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The Maltese Falcon (1941)



Average Rating: 9/10
Reviews Counted: 46
Fresh: 46 | Rotten: 0

Suspenseful, labyrinthine, and brilliantly cast, The Maltese Falcon is one of the most influential noirs -- as well as a showcase for Humphrey Bogart at his finest.


Average Rating: 8.1/10
Critic Reviews: 8
Fresh: 8 | Rotten: 0

Suspenseful, labyrinthine, and brilliantly cast, The Maltese Falcon is one of the most influential noirs -- as well as a showcase for Humphrey Bogart at his finest.



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Average Rating: 4/5
User Ratings: 56,024

My Rating

Movie Info

After two previous film versions of Dashiell Hammett's detective classic The Maltese Falcon, Warner Bros. finally got it right in 1941--or, rather, John Huston, a long-established screenwriter making his directorial debut, got it right, simply by adhering as closely as possible to the original. Taking over from a recalcitrant George Raft, Humphrey Bogart achieved true stardom as Sam Spade, a hard-boiled San Francisco private eye who can be as unscrupulous as the next guy but also adheres to his


Mystery & Suspense, Drama

John Huston

Feb 15, 2000

Warner Bros.

Watch It Now


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All Critics (46) | Top Critics (8) | Fresh (46) | Rotten (0) | DVD (23)

The Maltese Falcon is the first crime melodrama with finish, speed and bang to come along in what seems ages.

August 29, 2012 Full Review Source: The New Republic
The New Republic
Top Critic IconTop Critic

Frighteningly good evidence that the British (Alfred Hitchcock, Carol Reed, et al.) have no monopoly on the technique of making mystery films.

April 23, 2009 Full Review Source: TIME Magazine
TIME Magazine
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The Maltese Falcon is among the most important and influential movies to emerge from the Hollywood system -- as significant in some ways as its contemporary, Citizen Kane.

June 10, 2008 Full Review Source: ReelViews
Top Critic IconTop Critic

This is one of the best examples of actionful and suspenseful melodramatic story telling in cinematic form.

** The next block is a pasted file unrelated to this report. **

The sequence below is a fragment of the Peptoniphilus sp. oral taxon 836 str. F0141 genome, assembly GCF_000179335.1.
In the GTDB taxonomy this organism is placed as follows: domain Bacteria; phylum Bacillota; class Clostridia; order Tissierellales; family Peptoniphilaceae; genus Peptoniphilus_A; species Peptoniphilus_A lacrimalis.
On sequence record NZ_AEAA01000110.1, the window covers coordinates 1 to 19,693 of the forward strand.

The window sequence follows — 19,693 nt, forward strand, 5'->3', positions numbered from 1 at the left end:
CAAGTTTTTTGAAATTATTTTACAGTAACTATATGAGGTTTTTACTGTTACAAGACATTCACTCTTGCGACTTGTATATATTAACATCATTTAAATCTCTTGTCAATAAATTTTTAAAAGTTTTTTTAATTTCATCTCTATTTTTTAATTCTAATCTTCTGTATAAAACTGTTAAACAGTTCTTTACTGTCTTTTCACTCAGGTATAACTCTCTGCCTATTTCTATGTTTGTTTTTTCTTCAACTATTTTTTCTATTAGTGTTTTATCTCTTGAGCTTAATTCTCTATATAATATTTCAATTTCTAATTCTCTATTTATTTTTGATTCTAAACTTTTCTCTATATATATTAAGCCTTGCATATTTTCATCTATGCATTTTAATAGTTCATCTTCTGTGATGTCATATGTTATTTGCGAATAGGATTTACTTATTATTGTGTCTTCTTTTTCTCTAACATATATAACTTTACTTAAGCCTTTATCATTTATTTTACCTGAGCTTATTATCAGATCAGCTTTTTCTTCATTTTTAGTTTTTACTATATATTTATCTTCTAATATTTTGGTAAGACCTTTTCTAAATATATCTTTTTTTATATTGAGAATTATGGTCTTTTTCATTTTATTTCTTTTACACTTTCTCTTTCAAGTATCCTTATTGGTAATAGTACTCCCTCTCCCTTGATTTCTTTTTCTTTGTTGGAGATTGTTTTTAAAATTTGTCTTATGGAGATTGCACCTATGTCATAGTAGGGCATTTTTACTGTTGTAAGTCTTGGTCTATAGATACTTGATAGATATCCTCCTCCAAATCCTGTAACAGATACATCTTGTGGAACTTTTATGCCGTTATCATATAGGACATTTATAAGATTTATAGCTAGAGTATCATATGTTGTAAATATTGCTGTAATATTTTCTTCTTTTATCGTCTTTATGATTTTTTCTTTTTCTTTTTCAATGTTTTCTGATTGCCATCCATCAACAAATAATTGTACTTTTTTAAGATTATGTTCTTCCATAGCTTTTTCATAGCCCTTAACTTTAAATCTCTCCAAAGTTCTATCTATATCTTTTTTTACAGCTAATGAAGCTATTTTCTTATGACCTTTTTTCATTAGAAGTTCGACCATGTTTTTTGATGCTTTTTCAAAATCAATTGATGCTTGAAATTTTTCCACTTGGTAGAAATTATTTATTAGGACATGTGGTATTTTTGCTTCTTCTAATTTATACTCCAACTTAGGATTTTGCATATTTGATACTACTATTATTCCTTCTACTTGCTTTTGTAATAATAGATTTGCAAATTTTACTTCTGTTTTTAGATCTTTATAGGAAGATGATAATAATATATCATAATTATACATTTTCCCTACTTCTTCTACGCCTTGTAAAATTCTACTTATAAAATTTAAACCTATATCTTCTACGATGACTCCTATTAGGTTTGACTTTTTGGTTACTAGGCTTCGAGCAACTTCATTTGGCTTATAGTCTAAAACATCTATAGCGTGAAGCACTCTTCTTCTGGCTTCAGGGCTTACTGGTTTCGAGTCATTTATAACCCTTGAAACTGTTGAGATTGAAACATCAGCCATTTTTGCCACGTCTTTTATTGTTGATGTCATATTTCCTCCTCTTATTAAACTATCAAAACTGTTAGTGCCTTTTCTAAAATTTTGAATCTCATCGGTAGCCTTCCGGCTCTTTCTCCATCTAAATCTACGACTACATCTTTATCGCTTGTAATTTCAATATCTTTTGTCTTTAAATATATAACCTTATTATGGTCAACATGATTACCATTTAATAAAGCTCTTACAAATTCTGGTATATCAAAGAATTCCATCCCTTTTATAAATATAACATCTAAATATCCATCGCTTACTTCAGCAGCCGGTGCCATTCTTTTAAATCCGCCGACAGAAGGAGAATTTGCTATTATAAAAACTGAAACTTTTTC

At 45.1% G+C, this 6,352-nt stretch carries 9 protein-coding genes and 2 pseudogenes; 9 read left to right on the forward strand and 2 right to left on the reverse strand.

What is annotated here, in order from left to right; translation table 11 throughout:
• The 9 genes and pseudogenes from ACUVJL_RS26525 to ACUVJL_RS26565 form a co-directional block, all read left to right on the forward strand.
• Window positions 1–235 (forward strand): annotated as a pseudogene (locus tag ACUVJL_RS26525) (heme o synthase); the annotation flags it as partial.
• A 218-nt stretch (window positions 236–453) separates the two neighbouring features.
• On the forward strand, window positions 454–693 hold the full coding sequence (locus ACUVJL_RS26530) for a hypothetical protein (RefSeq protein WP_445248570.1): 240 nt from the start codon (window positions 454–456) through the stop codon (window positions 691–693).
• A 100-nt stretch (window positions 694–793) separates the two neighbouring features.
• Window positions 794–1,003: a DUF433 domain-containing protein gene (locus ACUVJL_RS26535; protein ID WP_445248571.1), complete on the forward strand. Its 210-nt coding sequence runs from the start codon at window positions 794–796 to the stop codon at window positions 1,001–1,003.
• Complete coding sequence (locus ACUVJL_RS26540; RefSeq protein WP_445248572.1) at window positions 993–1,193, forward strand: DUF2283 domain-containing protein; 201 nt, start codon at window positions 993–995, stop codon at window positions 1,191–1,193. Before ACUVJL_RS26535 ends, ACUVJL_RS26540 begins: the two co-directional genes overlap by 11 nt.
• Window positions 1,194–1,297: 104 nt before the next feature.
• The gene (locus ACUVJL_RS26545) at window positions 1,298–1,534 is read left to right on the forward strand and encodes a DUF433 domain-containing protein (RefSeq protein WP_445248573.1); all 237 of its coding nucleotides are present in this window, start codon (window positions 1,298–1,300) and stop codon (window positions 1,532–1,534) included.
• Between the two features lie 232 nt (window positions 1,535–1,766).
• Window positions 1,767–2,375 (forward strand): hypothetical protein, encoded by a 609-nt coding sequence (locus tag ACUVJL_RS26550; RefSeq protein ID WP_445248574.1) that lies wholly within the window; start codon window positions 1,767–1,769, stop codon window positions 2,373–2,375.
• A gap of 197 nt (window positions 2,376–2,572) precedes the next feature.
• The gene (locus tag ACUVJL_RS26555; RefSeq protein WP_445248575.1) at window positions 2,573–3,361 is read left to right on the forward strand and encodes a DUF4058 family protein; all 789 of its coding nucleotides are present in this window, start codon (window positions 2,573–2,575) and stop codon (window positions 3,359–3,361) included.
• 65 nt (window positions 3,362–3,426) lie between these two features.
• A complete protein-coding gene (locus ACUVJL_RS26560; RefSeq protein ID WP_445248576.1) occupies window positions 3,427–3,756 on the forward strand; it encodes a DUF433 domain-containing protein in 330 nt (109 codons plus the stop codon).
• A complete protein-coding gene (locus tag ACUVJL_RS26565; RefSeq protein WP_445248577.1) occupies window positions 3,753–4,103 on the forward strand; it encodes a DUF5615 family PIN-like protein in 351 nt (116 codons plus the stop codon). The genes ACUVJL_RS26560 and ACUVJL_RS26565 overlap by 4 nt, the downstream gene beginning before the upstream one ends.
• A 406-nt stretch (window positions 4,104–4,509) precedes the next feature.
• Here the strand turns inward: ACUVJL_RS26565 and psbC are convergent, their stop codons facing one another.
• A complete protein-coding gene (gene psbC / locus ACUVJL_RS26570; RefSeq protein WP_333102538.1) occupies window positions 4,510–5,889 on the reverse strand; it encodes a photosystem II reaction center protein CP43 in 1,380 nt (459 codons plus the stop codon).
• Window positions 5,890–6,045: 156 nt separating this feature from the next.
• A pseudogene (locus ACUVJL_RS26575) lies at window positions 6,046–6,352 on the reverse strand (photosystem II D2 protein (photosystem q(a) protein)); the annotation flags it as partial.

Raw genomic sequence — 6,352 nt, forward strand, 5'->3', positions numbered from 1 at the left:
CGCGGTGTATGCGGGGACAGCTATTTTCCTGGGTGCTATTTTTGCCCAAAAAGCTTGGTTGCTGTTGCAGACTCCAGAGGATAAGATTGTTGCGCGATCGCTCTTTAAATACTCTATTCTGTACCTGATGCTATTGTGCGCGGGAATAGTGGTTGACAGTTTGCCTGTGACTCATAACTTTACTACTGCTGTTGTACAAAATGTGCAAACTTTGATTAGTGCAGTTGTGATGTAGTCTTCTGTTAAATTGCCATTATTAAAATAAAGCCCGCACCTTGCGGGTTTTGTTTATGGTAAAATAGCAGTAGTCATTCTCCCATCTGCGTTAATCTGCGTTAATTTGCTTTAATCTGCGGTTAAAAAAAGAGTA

April 8, 2008 Full Review Source: Variety
Top Critic IconTop Critic

Who can argue with Bogart's glower or Mary Astor in her ratty fur?

October 16, 2007 Full Review Source: Chicago Reader
Chicago Reader
Top Critic IconTop Critic

Filmed almost entirely in interiors, it presents a claustrophobic world animated by betrayal, perversion and pain.

June 24, 2006 Full Review Source: Time Out
Time Out
Top Critic IconTop Critic

"The stuff that dreams are made of," comments Spade about the elusive black bird of the title, a sentiment easily applied to this indisputable masterpiece.

April 18, 2014 Full Review Source: Creative Loafing
Creative Loafing

exceptionally crafted

January 18, 2014 Full Review Source: 7M Pictures
7M Pictures

It's the classic hardboiled private-eye movie; the nervy maiden offering of its celebrated director, John Huston; the first glamorous star vehicle for Humphrey Bogart...

May 1, 2011 Full Review Source: Parallax View
Parallax View

Immaculately designed, evocatively photographed, and easy to watch but also spiky, morally complex, and ultimately unsettling.

January 19, 2011 Full Review Source: Bryant Frazer's Deep Focus
Bryant Frazer's Deep Focus

Excellent but too mature for the littlest kids.

December 28, 2010 Full Review Source: Common Sense Media | Comment (1)
Common Sense Media

This Spade is no stranger to the guile of shady clients and colorful suspects...

October 26, 2008 Full Review Source:

The film is made up almost entirely of talk, and yet the performances are so wonderfully flamboyant and focused that conversations become the action of the movie.

August 22, 2008

Perfect use of the old McGuffin.

January 19, 2008

With its dark, complex plotting, stark black-and-white photography, concentration on the baseness of man, and a cynical mood sustained to its still shockingly grim conclusion, this is the prototypical film noir.

October 16, 2007 Full Review Source: Film4

... part of what makes a film great is its power to obliterate whatever preconceptions we bring to it. There is brittle wit and sparkling harm and a very adult sense of fun present in The Maltese Falcon; it still works as a movie

September 9, 2007 Full Review
Arkansas Democrat-Gazette

sharp and jagged... stripped clean

October 11, 2006 Full Review Source:

If 'The Maltese Falcon' doesn't qualify as the best private-eye yarn ever filmed, I don't know what does.

October 9, 2006 Full Review Source: Movie Metropolis
Movie Metropolis